Is Wingsuit Flying Safe? (Pros & Cons) | FlightNotch

This article may contain affiliate links where we earn a commission from qualifying purchases.

Key Takeaways

  • Wingsuit flying is an extremely dangerous sport, with an estimated 1 in 500 jumps resulting in death.
  • The most common risks of wingsuit flying include pilot (human) error, equipment failure, weather conditions, and poor judgment.
  • Wingsuit flying is considered many times more dangerous than skydiving, and you should not attempt the sport unless you’re an expert skydiver with 200+ jumps under your belt.

Wingsuit flying is one of the most exciting and exhilarating sports in the world. But is it safe? Learn about the risks of this extreme sport in this guide.

As an extreme air sport that involves flying through the air with nothing but a wingsuit and a parachute, wingsuit flying is dangerous. It is estimated that nearly 1 in 500 wingsuit jumps results in a fatality due to human error, equipment failure, weather conditions, or other potential dangers.

At FlightNotch, we strive to provide you with nothing but the best content on the web. To do this, we combine our own knowledge and experience with input from other experts and enthusiasts from around the world. This culmination of input along with research and statistics allows us to put the most accurate wingsuit flying content out there that we can.

Table of contents


What is Wingsuit Flying?

First of all, let's define what wingsuit flying is. A wingsuit is a specialized jumpsuit with fabric between the legs and under the arms that allow the wearer to glide through the air like a bird, or perhaps a flying squirrel. When combined with a parachute, wingsuit flyers can soar through the sky before safely landing on the ground.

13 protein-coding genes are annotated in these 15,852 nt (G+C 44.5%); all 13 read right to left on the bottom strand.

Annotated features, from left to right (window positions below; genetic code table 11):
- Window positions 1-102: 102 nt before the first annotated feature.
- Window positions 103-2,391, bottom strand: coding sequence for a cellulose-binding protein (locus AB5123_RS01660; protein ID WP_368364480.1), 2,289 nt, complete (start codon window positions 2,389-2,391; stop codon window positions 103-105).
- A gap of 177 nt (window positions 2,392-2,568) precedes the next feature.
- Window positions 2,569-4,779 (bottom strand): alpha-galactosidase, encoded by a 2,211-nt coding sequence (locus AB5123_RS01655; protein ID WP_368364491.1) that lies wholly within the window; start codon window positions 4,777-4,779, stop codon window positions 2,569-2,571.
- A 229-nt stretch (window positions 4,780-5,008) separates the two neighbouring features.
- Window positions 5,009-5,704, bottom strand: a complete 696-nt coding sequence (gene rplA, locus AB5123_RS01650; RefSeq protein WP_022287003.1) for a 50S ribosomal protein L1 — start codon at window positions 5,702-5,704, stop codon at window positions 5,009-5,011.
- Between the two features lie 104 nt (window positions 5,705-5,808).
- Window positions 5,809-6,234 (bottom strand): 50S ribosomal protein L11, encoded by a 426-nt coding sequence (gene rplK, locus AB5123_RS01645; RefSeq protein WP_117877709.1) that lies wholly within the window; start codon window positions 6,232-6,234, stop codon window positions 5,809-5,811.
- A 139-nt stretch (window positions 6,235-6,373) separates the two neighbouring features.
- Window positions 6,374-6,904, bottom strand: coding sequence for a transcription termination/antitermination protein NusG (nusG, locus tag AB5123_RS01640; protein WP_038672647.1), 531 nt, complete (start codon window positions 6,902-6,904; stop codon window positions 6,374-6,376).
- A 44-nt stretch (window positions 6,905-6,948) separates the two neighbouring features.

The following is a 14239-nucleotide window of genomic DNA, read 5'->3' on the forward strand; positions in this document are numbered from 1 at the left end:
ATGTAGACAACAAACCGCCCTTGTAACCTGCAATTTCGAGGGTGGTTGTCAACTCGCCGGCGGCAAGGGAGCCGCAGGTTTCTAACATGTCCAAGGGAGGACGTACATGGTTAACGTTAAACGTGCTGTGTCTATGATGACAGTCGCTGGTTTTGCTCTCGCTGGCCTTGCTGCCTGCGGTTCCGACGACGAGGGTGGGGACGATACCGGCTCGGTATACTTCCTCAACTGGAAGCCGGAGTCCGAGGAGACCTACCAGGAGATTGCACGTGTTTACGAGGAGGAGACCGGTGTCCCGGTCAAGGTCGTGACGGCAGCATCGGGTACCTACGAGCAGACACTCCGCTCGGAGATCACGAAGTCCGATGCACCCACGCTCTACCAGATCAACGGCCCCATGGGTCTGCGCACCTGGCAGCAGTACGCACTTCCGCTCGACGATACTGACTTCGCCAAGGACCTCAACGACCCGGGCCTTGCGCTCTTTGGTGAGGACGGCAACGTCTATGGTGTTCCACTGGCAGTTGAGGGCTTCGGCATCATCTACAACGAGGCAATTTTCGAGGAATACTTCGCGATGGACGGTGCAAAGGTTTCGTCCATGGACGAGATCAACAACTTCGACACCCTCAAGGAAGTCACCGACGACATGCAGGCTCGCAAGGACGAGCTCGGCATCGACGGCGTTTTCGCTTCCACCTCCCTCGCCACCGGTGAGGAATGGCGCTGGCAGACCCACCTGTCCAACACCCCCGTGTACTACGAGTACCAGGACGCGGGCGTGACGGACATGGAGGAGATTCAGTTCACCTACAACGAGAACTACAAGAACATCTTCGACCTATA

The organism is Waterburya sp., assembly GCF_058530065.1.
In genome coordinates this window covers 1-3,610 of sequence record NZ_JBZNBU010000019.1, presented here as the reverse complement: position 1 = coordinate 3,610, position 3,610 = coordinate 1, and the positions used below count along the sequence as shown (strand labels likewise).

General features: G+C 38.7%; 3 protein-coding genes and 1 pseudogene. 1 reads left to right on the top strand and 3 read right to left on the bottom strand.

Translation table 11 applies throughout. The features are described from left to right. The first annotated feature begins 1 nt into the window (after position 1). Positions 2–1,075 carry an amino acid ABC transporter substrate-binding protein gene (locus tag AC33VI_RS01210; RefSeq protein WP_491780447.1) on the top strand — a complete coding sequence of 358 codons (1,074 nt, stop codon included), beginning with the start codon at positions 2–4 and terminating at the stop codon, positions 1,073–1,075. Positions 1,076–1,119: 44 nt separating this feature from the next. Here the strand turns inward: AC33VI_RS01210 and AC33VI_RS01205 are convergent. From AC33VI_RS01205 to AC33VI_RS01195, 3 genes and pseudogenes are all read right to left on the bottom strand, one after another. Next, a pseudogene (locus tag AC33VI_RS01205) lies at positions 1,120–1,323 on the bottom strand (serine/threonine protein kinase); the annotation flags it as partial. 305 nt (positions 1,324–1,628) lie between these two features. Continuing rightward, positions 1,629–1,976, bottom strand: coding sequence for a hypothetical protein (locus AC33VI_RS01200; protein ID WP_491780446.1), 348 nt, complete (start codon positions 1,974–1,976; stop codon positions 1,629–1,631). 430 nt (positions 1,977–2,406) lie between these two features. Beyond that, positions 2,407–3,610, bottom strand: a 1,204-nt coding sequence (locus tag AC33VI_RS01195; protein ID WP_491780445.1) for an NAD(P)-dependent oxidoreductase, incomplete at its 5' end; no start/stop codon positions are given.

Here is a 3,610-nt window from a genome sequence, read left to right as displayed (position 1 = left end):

It's sort of like a bridge sport between skydiving and BASE jumping, and wingsuit divers typically perform their jumps by using these two sports to begin. During a wingsuit flight, divers can jump out of an airplane like a skydiver, or jump from a cliff, building, or platform like a BASE jumper before spreading their metaphorical wings and flying through the air.

As you can imagine, it's a dangerous sport full of inherent risks. Let's take a look at the most common risks involved in wingsuit flying.

What are the Risks of Wingsuit Flying?

The most common risks in wingsuit flying come from human error and lack of experience. As with any sport, jumpers must have the proper training and experience before attempting to fly a wingsuit. Additionally, pilots must always be cautious and aware of their surroundings during a flight, as even small miscalculations can lead to serious injury or death.

Another risk in wingsuit flying is the potential for midair collisions with other jumpers or objects, such as buildings or power lines. This can be avoided by carefully planning jumps and having a clear understanding of the area that will be flown through. This is true of any air sport, as knowing your surroundings is absolutely vital any time that you're flying through the air.

Another major risk of wingsuit diving is poor weather conditions. Jumpers must always check the weather before a jump and be aware of any sudden changes that could affect their flight. While it may seem obvious that you wouldn't go wingsuit flying in a thunderstorm (which you certainly shouldn't!), you also have to be aware of the potential for unexpected winds, thermals that will affect your flight, foggy conditions, and more.

When it comes to wingsuit flying equipment, the parachute is by far the most important piece. Jumpers must always make sure that their parachute and other gear are properly packed and in good working condition before a flight. Some people new to the sport aren't aware from the start that wingsuits require parachutes to land safely. Furthermore, you should always have a reserve parachute any time you're jumping from a high enough platform to pull two chutes.